"I can live through the cold and the being alone,
    Away from my family, my house and my home,
    I can stand at my post through the rain and the sleet,
    I can sleep in a foxhole with little to eat,
    I can carry the weight of killing another
    or lay down my life with my sisters and brothers
    who stand at the front against any and all,
    to insure for all time that this flag will not fall."

    "So go back inside," he said, "harbor no fright
    Your family is waiting and I'll be all right."
    "But isn't there something I can do, at the least,
    "Give you money," I asked, "or prepare you a feast?
    It seems all too little for all that you've done,
    For being away from your wife and your son."

    Then his eye welled a tear that held no regret,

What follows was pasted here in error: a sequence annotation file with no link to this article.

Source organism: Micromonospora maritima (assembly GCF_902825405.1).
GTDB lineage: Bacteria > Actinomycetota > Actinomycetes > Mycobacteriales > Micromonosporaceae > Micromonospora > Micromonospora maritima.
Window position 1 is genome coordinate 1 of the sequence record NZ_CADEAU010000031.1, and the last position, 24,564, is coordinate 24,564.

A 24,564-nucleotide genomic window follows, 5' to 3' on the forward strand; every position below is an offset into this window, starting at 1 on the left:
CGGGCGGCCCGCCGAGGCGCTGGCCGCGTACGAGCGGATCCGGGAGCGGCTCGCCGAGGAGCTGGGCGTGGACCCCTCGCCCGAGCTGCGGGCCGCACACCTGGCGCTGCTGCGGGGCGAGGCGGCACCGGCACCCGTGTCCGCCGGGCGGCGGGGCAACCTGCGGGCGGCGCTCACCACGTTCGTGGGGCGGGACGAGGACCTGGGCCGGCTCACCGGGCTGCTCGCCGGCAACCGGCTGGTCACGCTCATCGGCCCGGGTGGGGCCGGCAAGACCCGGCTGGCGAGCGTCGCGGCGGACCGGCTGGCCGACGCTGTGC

"Just tell us you love us, and never forget
    To fight for our rights back at home while we're gone.
    To stand your own watch, no matter how long.

    For when we come home, either standing or dead,
    to know you remember we fought and we bled
    is payment enough, and with that we will trust.
    That we mattered to you as you mattered to us.

    By Michael Marks, Christmas 2000
    SC_Cat replied to Jumper2011's response:
    Thanks so much... We military moms need to stick together.. I have seen that poem makes me cry every time I read it... It is so true... We must always remember our troops (and their families) all over the world...

    Spotlight: Member Stories

    Hi, my user name says chuck but this is his wife . anyway, I have been married for 31 years and we have not had sec now for 10 years or so. my husband...More

    Helpful Tips

    my younger wife
    my wife is 49 and im 59 years old . i feel low sex drive but she is a hot wife yet. making her satisfied how should i deal with her? More
    Was this Helpful?
    2 of 3 found this helpful

    Report Problems With Your Medications to the FDA

    FDAYou are encouraged to report negative side effects of prescription drugs to the FDA. Visit the FDA MedWatch website or call 1-800-FDA-1088.